A less-known contender in this category is Channel 4, which has gained some notoriety through its hostile interviews during the past months with the popular former spokesman for the Israeli government, Eylon Levy.

“It’s interesting they have very little content about Israel during the year,” Levick noted.

“It’s only when there's a conflict between Israel and terrorists in Gaza that they suddenly leap to cover the region… but during the war, they go full on and pile on Israel. And I’m sure after the war they'll go back to ignoring the country,” he added.

Among the most pernicious types of bias exhibited in the UK media is a hostile framing of the situation between Israel and the Palestinians since October 7, which implies that Hamas’ invasion and massacre was a natural reaction to Israel’s actions.

“The media, especially the Guardian, and others have been pushing this absolutely perverse argument that Israel was in the process of carrying out ethnic cleansing or genocide against the Palestinians.”

“The legitimization of this libel that Israel intends to carry out a genocide against the Palestinians in Gaza has been probably the broadest problem with the media coverage of the war,” Levick said.

Once somebody is convinced by this argument, all the negative consequences of the war “will inevitably be blamed on Israel as opposed to the decisions of Hamas,” he added.

“And pushing back against narratives is obviously much more difficult. Making a broad statement that ‘Israel is committing genocide’ is in many ways harder to refute than when journalists get the numbers of casualties wrong,” Levick emphasized.

One of CAMERA’s main aims is to submit evidence of biased reporting to local authorities and get the media outlets to publish corrections. In a recent example, Levick said, five BBC employees were suspended due to antisemitic social media posts found by CAMERA’s Arabic department.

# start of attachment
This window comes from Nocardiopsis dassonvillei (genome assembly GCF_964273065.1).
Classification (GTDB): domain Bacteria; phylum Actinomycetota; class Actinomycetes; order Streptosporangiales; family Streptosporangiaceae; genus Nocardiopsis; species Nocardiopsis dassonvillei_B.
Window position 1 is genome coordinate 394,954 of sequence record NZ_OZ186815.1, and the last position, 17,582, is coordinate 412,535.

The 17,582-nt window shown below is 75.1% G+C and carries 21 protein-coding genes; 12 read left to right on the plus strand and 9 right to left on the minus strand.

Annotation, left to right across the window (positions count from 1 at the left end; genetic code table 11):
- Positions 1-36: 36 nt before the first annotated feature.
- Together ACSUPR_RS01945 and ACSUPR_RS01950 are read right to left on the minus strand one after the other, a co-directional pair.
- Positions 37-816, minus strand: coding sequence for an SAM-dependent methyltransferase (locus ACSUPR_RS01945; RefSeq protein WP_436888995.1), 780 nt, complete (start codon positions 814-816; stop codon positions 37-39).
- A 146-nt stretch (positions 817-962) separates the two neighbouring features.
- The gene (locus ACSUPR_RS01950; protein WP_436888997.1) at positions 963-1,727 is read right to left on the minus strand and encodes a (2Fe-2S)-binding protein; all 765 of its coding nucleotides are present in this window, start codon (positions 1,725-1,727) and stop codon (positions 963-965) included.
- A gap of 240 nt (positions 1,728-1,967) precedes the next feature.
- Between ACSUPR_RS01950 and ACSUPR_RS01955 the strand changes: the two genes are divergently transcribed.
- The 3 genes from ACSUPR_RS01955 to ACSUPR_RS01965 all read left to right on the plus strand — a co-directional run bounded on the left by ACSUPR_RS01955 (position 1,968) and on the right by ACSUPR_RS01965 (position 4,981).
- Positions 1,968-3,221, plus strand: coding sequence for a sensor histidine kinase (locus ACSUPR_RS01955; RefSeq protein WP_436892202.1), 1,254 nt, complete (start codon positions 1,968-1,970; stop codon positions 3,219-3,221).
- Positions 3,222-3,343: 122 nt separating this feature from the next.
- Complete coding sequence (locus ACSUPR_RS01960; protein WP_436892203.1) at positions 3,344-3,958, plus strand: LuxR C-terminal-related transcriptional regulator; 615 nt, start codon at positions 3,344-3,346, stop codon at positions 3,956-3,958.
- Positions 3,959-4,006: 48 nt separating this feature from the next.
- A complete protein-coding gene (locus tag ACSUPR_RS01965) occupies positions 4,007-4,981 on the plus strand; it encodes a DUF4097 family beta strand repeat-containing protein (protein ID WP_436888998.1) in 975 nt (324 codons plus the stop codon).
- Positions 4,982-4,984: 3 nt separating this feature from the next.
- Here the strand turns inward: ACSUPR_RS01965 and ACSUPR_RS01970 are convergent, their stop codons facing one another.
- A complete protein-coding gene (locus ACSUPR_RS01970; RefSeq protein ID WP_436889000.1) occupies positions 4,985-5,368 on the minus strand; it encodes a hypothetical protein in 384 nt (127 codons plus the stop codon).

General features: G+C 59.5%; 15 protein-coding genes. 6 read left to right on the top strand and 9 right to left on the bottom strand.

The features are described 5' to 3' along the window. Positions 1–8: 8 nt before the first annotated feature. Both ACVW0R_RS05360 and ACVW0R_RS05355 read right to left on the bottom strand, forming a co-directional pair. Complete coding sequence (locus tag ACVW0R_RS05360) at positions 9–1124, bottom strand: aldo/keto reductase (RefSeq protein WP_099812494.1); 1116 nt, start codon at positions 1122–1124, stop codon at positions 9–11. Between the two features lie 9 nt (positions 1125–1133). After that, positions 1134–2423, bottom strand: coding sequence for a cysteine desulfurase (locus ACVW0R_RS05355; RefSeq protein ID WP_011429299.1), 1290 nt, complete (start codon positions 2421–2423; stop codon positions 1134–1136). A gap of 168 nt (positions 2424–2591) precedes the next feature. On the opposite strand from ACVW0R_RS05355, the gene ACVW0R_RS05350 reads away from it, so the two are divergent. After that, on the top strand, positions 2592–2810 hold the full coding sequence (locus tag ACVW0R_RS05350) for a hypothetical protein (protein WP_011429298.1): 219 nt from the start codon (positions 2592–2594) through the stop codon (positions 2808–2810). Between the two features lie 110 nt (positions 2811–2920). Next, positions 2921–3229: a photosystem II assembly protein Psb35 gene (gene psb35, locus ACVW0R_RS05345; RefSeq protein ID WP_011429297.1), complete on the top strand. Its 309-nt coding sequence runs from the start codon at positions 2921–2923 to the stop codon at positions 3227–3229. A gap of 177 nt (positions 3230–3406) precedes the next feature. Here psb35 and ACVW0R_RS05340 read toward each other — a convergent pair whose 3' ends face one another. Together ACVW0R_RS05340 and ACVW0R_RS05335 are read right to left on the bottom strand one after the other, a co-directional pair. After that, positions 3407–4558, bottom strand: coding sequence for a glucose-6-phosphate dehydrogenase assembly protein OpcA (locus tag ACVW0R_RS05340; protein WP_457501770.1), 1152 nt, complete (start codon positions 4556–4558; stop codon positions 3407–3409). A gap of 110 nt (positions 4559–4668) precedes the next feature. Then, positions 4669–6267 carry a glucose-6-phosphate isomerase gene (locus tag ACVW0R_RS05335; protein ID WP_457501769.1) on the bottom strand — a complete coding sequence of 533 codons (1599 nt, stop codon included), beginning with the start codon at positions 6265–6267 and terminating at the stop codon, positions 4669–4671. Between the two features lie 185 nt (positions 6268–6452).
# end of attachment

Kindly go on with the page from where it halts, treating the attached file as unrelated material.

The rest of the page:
Another successful correction caused by a CAMERA report came after the organization submitted evidence that the BBC erroneously called Tel Aviv, the capital of Israel, instead of Jerusalem.

Summing up, Levick took care to mention the work of CAMERA’s large campus department and praised its valuable work that started long before the latest wave of antisemitic campus protests broke out across the US.

“We do have a lot of staff and fellows on campuses across North America and the UK that help protect Jewish and pro-Israel students. We support them and promote organizations that are pro-Israel, that push back.”

CAMERA’s campus work provides students with the tools to write pro-Israel op-eds and articles for campus press outlets but also seeks to give them more confidence to stand up for their opinions.

“I remember being an undergraduate student and just not feeling like I had the tools to fight back,” Levick said. “I felt under attack a lot. And I went to university around the time of the First Intifada, and there wasn’t really an organization to help me navigate that very difficult terrain. But CAMERA on campus, that’s its mission.”

Hanan Lischinsky has a Master’s degree in Middle East & Israel studies from Heidelberg University in Germany, where he spent part of his childhood and youth. He finished High School in Jerusalem and served in the IDF’s Intelligence Corps. Hanan and his wife live near Jerusalem, and he joined ALL ISRAEL NEWS in August 2023.